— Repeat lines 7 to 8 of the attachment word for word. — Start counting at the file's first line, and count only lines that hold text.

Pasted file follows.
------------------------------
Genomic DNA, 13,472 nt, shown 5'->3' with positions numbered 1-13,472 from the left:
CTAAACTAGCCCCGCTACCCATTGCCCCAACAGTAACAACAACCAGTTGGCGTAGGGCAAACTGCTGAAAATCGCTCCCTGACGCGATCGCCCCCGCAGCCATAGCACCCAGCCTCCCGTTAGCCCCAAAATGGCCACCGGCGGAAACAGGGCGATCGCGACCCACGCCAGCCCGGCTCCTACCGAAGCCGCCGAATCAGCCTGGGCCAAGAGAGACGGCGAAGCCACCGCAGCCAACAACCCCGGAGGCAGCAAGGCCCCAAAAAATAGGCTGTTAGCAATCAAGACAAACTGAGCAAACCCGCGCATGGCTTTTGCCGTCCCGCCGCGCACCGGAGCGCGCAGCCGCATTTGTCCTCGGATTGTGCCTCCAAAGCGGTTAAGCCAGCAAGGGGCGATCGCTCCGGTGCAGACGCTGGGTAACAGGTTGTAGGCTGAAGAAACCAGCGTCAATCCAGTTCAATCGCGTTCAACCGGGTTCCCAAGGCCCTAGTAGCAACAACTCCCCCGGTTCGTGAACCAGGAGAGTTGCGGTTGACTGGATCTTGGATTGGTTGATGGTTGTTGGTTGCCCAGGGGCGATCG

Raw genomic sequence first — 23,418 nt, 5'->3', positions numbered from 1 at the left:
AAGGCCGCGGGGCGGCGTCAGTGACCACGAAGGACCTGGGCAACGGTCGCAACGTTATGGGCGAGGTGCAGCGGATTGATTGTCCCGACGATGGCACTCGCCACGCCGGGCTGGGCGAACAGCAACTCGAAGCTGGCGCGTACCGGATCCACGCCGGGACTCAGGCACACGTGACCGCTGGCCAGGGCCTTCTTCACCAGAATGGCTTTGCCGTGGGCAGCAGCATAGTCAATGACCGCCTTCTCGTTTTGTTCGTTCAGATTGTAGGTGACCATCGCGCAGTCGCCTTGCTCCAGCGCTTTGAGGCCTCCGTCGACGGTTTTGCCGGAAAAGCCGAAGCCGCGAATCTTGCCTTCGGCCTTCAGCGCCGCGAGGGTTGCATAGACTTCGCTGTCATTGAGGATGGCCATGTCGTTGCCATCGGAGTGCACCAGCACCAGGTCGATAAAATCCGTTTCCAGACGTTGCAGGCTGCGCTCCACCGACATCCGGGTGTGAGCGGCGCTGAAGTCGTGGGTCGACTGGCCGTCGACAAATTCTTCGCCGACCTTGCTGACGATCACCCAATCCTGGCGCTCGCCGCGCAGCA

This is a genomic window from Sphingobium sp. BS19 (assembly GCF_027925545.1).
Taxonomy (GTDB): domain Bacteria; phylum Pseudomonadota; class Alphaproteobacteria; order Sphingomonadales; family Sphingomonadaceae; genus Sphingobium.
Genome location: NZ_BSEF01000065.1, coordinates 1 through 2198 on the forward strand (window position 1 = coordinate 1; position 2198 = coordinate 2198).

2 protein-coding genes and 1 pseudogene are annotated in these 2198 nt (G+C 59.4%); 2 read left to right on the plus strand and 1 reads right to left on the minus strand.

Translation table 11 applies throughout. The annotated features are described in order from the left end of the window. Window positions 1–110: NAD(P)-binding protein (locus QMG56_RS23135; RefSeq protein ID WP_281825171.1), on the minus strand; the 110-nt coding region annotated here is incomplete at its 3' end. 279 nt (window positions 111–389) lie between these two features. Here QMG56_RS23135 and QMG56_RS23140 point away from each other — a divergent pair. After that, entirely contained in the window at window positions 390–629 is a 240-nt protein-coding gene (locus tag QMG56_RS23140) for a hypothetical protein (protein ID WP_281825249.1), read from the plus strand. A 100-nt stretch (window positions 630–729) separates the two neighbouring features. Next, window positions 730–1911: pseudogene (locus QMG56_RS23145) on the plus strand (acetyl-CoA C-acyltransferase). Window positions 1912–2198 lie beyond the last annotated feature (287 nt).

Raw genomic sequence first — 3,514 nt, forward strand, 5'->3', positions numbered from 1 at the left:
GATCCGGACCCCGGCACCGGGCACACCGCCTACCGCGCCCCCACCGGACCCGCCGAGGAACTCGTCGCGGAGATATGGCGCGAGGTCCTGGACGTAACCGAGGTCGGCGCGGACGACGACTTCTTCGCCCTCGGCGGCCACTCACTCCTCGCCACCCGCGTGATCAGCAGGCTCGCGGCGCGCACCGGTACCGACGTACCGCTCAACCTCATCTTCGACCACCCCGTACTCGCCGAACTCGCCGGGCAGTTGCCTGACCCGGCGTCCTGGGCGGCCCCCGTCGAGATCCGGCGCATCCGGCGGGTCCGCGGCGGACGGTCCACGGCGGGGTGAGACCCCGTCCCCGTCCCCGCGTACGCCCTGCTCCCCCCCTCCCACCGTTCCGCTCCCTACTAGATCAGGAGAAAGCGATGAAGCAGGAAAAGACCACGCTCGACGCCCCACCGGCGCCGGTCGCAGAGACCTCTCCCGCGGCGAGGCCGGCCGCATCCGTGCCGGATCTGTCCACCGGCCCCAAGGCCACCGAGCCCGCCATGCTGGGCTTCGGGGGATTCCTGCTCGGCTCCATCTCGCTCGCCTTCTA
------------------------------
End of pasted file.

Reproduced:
Genome location: NZ_BSEF01000065.1, coordinates 1 through 2198 on the forward strand (window position 1 = coordinate 1; position 2198 = coordinate 2198).

2 protein-coding genes and 1 pseudogene are annotated in these 2198 nt (G+C 59.4%); 2 read left to right on the plus strand and 1 reads right to left on the minus strand.